And Portrait Gallery of Eminent and Self-Made Men
William M Fullerton, Q.C.
William McIntosh Fullerton, barrister and registrar of probate for the county of Cumberland, is of Scotch descent, his grandfather, James Fullerton, coming to this province from the Isle of Skye; he was born in River Hebert, county of Cumberland, on the 9th of September, 1820, his parents being William and Elizabeth (Pugley) Fullerton; his father is a native of this country; his maternal grandfather was an adherent of King George III during the revolution of the American colonies, residing in New York.
William Fullerton was a farmer, and the son was engaged in tilling the soil until twenty-five years of age, his education, in his younger years, being limited to the English branches; he studied law in Amherst, finishing in the office of Hon. Alexander MacFarlane; was admitted to the bar in July, 1853, and since that date has been in practice at Amherst, doing business in all the courts of the province, though chiefly in the supreme court; he has made a success of his profession and other business.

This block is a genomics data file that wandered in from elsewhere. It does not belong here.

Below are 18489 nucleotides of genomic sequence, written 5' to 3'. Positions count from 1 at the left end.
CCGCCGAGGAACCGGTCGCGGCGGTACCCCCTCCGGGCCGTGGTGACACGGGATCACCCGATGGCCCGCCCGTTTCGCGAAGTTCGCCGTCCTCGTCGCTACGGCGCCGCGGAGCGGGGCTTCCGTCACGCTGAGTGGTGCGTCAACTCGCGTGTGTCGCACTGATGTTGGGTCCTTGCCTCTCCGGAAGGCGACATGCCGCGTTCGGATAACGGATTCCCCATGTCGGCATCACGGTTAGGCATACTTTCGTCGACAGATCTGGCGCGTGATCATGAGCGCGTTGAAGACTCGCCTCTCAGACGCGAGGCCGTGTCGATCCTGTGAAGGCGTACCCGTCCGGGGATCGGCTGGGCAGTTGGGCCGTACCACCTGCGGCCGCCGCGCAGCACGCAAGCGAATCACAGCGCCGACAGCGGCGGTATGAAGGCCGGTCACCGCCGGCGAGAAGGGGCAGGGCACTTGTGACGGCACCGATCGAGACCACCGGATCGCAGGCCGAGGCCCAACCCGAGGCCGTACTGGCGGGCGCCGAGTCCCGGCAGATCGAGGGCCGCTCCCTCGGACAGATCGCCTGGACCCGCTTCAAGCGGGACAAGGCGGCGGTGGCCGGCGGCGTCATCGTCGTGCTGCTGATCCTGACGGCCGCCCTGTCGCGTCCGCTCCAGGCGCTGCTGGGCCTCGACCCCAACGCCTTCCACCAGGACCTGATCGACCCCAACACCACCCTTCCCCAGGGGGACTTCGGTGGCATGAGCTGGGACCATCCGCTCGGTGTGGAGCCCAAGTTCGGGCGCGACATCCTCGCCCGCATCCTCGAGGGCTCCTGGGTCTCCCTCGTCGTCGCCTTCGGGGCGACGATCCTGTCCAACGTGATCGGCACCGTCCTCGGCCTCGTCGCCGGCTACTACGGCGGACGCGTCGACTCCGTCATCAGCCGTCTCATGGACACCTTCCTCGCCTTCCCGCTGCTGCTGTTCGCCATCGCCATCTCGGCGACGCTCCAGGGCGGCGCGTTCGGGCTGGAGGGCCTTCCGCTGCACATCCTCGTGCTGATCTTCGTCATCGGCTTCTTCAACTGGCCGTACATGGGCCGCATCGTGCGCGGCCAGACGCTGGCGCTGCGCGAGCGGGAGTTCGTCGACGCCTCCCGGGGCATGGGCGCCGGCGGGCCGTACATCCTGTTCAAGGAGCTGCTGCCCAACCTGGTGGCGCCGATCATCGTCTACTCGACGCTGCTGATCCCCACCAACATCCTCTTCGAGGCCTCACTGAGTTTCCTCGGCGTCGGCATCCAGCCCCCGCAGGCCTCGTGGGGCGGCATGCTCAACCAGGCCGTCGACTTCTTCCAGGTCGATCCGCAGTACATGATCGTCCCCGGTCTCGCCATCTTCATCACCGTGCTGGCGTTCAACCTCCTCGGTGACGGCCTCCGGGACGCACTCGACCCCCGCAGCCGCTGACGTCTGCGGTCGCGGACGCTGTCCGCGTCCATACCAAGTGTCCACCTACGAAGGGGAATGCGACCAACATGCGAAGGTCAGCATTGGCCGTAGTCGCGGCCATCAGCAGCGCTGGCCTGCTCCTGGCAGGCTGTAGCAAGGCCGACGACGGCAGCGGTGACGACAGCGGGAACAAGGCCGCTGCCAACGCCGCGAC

Mr. Fullerton was appointed registrar of probate in February, 1859, and still holds that office; he was created Queen's Counsel in June, 1867.
He owns a steam saw-mill at Athol in this county; also three or four farms, and is particularly interested in agricultural pursuits, as well as in the manufacture of lumber, and is doing a good work in aiding to develop various industries in that county.
Mr. Fullerton is a member of the Church of England, and held, we believe, at one period the office of warden of Christ Church, Amherst; he is a man of very kindly feelings, particularly towards the unfortunate, and always stands ready to help those who are trying to help themselves. For drones he has no sympathy.
He married, in 1863, Lucy A. Morse, daughter of Silas H. Morse, of Amherst, sister of Lady Charles Tupper, and cousin of Judge Morse; and they have five children, three sons and two daughters.